Are you ready to help us lead our Black Student Success Initiative? Apply here by 8/15!
Earlier this year, several students at University of California, Riverside (UCR) found themselves stuck in a difficult situation. They had failed to register for a full-time course load, so they hadn't received their financial aid, but a hold on their accounts prevented them from enrolling in a full-time course load. It was what you might call “a financial aid loop”.
While just a few semesters ago, these students would have likely fallen through the cracks, UCR now tracks students proactively through a project called Monitoring Advising Analytics to Promote Success (MAAPS).
Our advisors had a problem. They had millions of data points—grades, test scores, and more—at their fingertips but no time to figure out how to use them to help their students. Applied at just the right time, this data could be used to proactively reach out to students to avoid common issues and resolve minor mixups before they became major barriers. However, advisors were too busy addressing current problems to try to prevent new ones. It was a messy, complex situation but one particularly suited to process mapping.
When Villanova’s Kris Jenkins hit a three-pointer at the buzzer to win the men’s NCAA basketball championship last month, the nation erupted in cheers. America loves an underdog, and Villanova — a small private school competing against perennial powerhouse North Carolina — wasn’t expected to win. The championship was their first in 31 years and just their second in history.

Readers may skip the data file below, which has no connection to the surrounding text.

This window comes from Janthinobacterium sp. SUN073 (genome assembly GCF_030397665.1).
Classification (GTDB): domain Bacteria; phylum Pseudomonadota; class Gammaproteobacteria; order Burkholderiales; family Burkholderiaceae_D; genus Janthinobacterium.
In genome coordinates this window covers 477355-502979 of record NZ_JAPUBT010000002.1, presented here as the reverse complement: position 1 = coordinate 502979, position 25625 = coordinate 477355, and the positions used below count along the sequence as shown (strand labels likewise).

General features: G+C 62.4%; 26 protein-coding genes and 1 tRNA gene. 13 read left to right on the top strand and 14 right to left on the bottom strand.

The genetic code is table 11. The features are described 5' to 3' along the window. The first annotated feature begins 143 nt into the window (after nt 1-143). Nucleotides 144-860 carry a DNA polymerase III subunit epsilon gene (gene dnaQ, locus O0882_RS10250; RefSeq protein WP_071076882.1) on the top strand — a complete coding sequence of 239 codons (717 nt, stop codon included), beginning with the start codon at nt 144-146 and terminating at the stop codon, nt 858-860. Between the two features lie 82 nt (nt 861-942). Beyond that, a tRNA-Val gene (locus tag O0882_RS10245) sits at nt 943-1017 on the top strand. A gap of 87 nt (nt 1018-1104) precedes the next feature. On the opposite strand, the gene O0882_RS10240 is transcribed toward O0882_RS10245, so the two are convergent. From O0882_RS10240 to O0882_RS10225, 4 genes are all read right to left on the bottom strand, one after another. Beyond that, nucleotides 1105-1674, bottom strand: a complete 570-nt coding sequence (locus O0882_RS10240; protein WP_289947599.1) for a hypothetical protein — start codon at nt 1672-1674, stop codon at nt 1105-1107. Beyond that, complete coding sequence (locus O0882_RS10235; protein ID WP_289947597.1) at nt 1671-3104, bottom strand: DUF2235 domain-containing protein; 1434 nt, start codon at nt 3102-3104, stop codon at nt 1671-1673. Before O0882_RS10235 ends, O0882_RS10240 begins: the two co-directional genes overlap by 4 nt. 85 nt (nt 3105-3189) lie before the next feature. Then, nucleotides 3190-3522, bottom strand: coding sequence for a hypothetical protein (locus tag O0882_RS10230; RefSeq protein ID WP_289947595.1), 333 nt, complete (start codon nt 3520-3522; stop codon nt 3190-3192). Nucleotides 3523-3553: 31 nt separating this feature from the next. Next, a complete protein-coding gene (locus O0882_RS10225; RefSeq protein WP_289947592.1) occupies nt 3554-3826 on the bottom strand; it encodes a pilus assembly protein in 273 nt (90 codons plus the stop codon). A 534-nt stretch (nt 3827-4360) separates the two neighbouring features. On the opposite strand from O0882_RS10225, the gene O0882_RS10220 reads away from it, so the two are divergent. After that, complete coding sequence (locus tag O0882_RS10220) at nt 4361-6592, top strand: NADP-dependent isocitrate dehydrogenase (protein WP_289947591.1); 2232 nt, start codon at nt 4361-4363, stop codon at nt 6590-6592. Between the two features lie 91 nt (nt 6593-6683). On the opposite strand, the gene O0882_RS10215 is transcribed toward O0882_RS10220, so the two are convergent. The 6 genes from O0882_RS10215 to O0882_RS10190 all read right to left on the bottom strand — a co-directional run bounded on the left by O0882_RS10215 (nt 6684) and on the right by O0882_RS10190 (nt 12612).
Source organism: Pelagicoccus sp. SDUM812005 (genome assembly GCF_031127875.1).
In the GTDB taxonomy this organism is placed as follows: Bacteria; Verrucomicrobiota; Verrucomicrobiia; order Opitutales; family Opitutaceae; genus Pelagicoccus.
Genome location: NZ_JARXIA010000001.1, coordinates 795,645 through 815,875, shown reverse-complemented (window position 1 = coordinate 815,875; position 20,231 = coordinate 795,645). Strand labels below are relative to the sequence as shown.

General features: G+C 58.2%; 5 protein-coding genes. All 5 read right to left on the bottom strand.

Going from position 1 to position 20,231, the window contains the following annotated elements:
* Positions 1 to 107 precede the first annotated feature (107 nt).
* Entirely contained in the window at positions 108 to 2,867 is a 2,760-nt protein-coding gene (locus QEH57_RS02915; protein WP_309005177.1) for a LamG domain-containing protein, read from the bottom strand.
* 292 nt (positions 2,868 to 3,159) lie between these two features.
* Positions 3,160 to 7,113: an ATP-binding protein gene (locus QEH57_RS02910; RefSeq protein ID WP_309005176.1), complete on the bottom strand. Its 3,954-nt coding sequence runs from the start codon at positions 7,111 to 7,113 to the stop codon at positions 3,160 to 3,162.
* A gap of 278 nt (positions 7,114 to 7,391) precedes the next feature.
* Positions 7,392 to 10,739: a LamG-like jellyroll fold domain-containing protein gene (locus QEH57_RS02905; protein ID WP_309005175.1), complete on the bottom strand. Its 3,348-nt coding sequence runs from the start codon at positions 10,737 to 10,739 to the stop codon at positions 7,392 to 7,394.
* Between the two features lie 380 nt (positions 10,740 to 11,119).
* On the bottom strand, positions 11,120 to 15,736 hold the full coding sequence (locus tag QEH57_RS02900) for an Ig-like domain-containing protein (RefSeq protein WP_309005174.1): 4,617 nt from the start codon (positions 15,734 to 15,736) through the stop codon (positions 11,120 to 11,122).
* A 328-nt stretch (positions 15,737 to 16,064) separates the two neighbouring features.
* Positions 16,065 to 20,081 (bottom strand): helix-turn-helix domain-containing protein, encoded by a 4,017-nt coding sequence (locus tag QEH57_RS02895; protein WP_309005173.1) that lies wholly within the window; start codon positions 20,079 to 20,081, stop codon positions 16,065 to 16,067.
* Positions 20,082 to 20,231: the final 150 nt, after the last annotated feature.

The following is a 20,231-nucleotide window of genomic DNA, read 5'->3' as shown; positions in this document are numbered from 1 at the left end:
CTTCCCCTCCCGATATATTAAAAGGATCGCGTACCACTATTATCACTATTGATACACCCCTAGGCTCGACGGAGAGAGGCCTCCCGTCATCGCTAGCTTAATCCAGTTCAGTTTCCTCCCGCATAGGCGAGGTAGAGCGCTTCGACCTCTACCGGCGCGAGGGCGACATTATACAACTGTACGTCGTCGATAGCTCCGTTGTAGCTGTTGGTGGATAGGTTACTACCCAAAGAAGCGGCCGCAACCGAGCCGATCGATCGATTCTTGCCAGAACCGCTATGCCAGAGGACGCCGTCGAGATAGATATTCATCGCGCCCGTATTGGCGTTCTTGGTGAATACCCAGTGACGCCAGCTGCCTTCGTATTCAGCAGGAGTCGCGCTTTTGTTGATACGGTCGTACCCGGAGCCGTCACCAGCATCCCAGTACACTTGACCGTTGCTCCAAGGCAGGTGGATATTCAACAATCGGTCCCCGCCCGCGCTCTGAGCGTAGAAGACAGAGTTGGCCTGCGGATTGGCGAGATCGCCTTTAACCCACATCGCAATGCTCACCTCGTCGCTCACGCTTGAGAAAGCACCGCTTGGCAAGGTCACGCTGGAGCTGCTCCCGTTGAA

Underdog stories are inspiring in college athletics because we love to see ordinary people achieve extraordinary success through hard work and determination. And in sports, there can only be one champion.
PORTLAND, OR, September 21, 2015 – Today, the U.S. Department of Education announced that the University Innovation Alliance (UIA) and Georgia State University were selected as one of the winners in its First in the World competition to encourage innovation among institutions of higher education. The UIA has been awarded $8.9 million to conduct a four-year research study on its 11 member campuses to evaluate the effectiveness of advising in increasing retention, progression, and graduation rates for low-income and first-generation students.